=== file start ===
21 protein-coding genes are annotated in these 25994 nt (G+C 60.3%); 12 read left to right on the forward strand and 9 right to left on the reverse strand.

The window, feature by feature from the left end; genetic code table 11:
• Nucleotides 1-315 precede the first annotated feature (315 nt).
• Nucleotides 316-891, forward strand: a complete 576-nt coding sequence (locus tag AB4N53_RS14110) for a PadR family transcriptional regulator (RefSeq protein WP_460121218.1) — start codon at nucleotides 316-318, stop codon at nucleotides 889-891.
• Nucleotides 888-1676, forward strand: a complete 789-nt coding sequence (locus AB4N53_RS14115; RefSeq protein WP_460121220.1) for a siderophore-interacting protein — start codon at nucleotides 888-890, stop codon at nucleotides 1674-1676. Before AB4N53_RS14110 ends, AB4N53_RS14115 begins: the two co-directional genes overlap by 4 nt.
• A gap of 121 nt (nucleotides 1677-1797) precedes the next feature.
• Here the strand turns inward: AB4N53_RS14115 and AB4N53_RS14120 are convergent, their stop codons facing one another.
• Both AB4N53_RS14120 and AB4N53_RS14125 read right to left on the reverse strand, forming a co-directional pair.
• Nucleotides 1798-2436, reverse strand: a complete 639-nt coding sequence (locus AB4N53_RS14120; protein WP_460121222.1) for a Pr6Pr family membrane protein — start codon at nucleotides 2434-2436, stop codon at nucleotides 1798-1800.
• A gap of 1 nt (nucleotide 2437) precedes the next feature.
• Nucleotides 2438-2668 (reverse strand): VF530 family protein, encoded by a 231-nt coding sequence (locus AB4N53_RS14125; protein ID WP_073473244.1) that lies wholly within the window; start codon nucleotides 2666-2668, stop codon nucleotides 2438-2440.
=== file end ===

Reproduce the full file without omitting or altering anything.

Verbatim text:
21 protein-coding genes are annotated in these 25994 nt (G+C 60.3%); 12 read left to right on the forward strand and 9 right to left on the reverse strand.

The window, feature by feature from the left end; genetic code table 11:
• Nucleotides 1-315 precede the first annotated feature (315 nt).
• Nucleotides 316-891, forward strand: a complete 576-nt coding sequence (locus tag AB4N53_RS14110) for a PadR family transcriptional regulator (RefSeq protein WP_460121218.1) — start codon at nucleotides 316-318, stop codon at nucleotides 889-891.
• Nucleotides 888-1676, forward strand: a complete 789-nt coding sequence (locus AB4N53_RS14115; RefSeq protein WP_460121220.1) for a siderophore-interacting protein — start codon at nucleotides 888-890, stop codon at nucleotides 1674-1676. Before AB4N53_RS14110 ends, AB4N53_RS14115 begins: the two co-directional genes overlap by 4 nt.
• A gap of 121 nt (nucleotides 1677-1797) precedes the next feature.
• Here the strand turns inward: AB4N53_RS14115 and AB4N53_RS14120 are convergent, their stop codons facing one another.
• Both AB4N53_RS14120 and AB4N53_RS14125 read right to left on the reverse strand, forming a co-directional pair.
• Nucleotides 1798-2436, reverse strand: a complete 639-nt coding sequence (locus AB4N53_RS14120; protein WP_460121222.1) for a Pr6Pr family membrane protein — start codon at nucleotides 2434-2436, stop codon at nucleotides 1798-1800.
• A gap of 1 nt (nucleotide 2437) precedes the next feature.
• Nucleotides 2438-2668 (reverse strand): VF530 family protein, encoded by a 231-nt coding sequence (locus AB4N53_RS14125; protein ID WP_073473244.1) that lies wholly within the window; start codon nucleotides 2666-2668, stop codon nucleotides 2438-2440.